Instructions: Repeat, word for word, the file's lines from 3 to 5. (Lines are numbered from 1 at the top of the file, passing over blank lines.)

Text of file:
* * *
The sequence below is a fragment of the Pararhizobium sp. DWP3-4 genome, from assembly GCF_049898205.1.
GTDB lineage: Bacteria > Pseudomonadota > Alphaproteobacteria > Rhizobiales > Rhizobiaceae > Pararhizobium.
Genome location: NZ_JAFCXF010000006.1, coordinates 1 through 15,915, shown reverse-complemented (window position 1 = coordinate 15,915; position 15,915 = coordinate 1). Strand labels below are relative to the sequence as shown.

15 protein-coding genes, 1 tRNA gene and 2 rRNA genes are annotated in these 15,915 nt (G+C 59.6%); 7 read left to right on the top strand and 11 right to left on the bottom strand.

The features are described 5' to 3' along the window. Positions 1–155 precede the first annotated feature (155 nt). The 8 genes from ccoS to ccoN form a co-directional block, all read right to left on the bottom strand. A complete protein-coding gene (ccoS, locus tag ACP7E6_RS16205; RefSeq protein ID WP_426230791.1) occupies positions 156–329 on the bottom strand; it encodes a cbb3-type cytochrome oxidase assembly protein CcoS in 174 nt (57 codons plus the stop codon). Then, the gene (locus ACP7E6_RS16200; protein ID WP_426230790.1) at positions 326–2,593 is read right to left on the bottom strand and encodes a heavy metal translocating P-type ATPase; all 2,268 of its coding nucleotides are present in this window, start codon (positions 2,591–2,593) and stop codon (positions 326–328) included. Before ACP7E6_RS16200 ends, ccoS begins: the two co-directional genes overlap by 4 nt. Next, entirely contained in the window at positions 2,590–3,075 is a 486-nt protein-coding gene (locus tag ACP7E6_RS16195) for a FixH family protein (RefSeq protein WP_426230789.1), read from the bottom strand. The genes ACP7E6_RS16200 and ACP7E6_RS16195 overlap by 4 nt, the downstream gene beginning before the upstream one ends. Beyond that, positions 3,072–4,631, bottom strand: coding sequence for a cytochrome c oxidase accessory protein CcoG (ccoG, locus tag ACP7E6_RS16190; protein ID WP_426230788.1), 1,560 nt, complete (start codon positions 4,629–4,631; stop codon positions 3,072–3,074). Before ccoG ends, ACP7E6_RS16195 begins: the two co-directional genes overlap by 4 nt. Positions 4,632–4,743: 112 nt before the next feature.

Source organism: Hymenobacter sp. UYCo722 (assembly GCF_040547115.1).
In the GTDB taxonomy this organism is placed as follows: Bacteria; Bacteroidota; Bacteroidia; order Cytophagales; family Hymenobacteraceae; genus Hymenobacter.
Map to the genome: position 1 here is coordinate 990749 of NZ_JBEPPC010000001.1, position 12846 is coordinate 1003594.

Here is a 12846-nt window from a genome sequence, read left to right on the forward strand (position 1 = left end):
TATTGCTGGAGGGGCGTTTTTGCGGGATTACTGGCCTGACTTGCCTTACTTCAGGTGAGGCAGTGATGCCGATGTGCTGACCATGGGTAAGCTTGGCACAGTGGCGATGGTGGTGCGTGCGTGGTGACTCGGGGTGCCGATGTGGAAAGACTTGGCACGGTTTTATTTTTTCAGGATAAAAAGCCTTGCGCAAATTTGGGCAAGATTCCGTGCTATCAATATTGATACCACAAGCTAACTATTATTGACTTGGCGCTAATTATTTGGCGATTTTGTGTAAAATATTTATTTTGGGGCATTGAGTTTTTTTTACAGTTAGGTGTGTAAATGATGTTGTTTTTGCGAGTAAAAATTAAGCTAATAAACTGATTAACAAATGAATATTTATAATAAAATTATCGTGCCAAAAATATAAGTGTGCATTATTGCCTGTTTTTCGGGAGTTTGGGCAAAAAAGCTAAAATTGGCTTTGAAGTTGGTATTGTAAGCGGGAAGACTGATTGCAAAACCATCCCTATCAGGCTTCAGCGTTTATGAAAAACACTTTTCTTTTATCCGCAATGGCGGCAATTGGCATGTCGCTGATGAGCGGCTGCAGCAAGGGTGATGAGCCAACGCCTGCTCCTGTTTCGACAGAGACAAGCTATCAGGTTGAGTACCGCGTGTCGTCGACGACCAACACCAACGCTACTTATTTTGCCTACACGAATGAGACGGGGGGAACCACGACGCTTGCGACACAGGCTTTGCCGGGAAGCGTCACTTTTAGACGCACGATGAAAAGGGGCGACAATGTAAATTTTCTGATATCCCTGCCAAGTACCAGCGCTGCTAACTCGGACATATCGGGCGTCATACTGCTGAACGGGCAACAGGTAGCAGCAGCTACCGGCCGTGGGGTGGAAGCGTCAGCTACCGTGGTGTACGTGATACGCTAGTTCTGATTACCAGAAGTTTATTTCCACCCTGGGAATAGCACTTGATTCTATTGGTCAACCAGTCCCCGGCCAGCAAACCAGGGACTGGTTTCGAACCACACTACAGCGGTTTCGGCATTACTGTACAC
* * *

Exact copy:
Genome location: NZ_JAFCXF010000006.1, coordinates 1 through 15,915, shown reverse-complemented (window position 1 = coordinate 15,915; position 15,915 = coordinate 1). Strand labels below are relative to the sequence as shown.

15 protein-coding genes, 1 tRNA gene and 2 rRNA genes are annotated in these 15,915 nt (G+C 59.6%); 7 read left to right on the top strand and 11 right to left on the bottom strand.

The features are described 5' to 3' along the window. Positions 1–155 precede the first annotated feature (155 nt). The 8 genes from ccoS to ccoN form a co-directional block, all read right to left on the bottom strand. A complete protein-coding gene (ccoS, locus tag ACP7E6_RS16205; RefSeq protein ID WP_426230791.1) occupies positions 156–329 on the bottom strand; it encodes a cbb3-type cytochrome oxidase assembly protein CcoS in 174 nt (57 codons plus the stop codon). Then, the gene (locus ACP7E6_RS16200; protein ID WP_426230790.1) at positions 326–2,593 is read right to left on the bottom strand and encodes a heavy metal translocating P-type ATPase; all 2,268 of its coding nucleotides are present in this window, start codon (positions 2,591–2,593) and stop codon (positions 326–328) included. Before ACP7E6_RS16200 ends, ccoS begins: the two co-directional genes overlap by 4 nt. Next, entirely contained in the window at positions 2,590–3,075 is a 486-nt protein-coding gene (locus tag ACP7E6_RS16195) for a FixH family protein (RefSeq protein WP_426230789.1), read from the bottom strand. The genes ACP7E6_RS16200 and ACP7E6_RS16195 overlap by 4 nt, the downstream gene beginning before the upstream one ends. Beyond that, positions 3,072–4,631, bottom strand: coding sequence for a cytochrome c oxidase accessory protein CcoG (ccoG, locus tag ACP7E6_RS16190; protein ID WP_426230788.1), 1,560 nt, complete (start codon positions 4,629–4,631; stop codon positions 3,072–3,074). Before ccoG ends, ACP7E6_RS16195 begins: the two co-directional genes overlap by 4 nt. Positions 4,632–4,743: 112 nt before the next feature.